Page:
How is the theme of Parents and Children introduced in the first four chapters of Great Expectations?

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accessteacher | High School Teacher | (Level 3) Distinguished Educator

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I have edited your question to refer to just one of the several themes you mentioned: remember you are only allowed to ask one specific question at a time.

From the opening pages of Chapter 1 where we are introduced to a Pip weeping over the graves of his parents and siblings, the theme of parenthood is introduced as a vitally important theme within the novel and indicates how much of Pip's subsequent story will be determined by the substitute parental figures that surround him. It is highly significant that Magwitch, the escaped convict, pops up behind the gravestone of his parents, as if to indicate that Magwitch is one of these substitute characters that "fathers" Pip, as indeed we find out he does in the course of the novel by becoming Pip's benefactor. However, his parenting is flawed as his very first act is to terrorise Pip into committing thievery.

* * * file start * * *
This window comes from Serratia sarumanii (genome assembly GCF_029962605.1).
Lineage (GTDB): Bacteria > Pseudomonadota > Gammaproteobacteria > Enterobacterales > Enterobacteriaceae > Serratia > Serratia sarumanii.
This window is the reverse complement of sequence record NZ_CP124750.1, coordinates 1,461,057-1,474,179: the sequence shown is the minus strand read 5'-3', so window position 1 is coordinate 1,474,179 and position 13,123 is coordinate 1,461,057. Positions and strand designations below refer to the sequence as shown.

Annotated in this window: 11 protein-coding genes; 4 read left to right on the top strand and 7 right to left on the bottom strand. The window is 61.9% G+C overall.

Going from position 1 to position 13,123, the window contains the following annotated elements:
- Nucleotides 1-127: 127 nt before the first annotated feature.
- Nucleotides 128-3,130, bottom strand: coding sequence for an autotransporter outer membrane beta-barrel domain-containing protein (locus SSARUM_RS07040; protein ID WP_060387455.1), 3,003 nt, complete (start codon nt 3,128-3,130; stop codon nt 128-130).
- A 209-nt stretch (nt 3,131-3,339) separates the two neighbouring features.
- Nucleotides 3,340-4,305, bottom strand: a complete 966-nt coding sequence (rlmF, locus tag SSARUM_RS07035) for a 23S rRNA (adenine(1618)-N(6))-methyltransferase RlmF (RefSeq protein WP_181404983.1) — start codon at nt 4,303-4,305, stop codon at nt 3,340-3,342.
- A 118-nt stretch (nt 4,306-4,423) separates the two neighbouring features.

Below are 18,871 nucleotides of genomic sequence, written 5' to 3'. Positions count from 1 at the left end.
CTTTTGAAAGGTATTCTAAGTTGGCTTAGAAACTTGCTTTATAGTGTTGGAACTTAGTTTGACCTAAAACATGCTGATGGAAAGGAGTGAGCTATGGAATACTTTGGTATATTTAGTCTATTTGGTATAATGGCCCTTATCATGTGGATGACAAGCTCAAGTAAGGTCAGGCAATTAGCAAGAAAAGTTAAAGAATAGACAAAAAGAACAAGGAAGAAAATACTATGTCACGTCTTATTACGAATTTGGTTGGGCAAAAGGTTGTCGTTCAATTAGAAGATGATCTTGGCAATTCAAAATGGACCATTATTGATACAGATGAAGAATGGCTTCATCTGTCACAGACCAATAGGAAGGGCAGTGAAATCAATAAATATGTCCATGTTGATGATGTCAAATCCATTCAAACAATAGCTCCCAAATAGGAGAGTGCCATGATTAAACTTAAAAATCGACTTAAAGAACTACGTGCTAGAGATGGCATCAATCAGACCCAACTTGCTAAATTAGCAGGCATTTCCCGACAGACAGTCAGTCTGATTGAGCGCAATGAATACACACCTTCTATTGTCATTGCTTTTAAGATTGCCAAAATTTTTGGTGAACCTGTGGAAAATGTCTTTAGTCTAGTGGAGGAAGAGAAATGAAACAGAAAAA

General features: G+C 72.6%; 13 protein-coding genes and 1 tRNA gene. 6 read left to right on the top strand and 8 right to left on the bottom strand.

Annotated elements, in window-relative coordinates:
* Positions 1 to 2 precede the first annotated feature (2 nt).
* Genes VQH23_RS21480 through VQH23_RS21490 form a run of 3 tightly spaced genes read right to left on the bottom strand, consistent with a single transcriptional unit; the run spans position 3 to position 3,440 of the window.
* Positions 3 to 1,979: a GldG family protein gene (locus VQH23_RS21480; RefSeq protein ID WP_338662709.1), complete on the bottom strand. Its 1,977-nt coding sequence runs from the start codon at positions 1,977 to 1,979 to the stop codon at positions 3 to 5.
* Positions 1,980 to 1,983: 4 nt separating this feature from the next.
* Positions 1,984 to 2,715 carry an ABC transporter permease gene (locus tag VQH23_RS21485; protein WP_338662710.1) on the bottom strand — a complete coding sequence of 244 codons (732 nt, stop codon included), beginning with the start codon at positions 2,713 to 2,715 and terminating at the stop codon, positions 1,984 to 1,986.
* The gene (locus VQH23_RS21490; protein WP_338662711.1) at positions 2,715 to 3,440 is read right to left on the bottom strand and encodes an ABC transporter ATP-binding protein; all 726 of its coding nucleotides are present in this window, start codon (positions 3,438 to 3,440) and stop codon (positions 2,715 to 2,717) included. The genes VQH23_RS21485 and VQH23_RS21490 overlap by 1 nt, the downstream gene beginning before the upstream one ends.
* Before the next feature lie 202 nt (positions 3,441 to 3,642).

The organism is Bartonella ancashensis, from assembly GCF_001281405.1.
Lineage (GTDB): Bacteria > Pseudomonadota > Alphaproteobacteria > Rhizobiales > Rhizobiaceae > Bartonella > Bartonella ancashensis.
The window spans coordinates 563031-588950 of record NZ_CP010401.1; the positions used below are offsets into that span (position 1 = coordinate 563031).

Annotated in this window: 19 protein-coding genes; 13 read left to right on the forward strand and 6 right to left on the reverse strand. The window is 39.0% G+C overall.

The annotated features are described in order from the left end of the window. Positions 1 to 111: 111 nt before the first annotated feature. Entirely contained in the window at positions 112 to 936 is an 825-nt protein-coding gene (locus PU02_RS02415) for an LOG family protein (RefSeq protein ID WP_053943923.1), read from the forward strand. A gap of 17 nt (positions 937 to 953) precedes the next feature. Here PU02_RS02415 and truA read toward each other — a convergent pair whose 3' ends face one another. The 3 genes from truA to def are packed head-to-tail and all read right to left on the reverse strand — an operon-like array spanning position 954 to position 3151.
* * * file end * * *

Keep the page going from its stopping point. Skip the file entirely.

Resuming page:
Likewise, other parental figures are introduced when Pip returns to his home. We are introduced to a cruel and violent parental figure in Mrs. Joe, who brings Pip up "by hand" and Joe, who is depicted as a concerned and loving father-figure, stands by whilst Pip is beaten, ineffective to truly father Pip. Meanwhile, during the Christmas dinner, Wopsle and Uncle Pumblechook make fun of Pip in a cruel, vindictive fashion, whilst Joe is only able to stand by and pour on more gravy onto Pip's food as an act of consolation.

In these first four chapters, therefore, the range of substitute "parents" that Pip has or is surrounded by are indicated by their lack of parenting skills - Pip is used and abused or not defended in the way a child should be, thus foreshadowing how he is "used" by other parental figures later on in the novel for these characters' own ends: namely Miss Havisham and Magwitch, but also pointing towards Pip's final reconciliation with the one parental figure that truly loves him for who he is: Joe.

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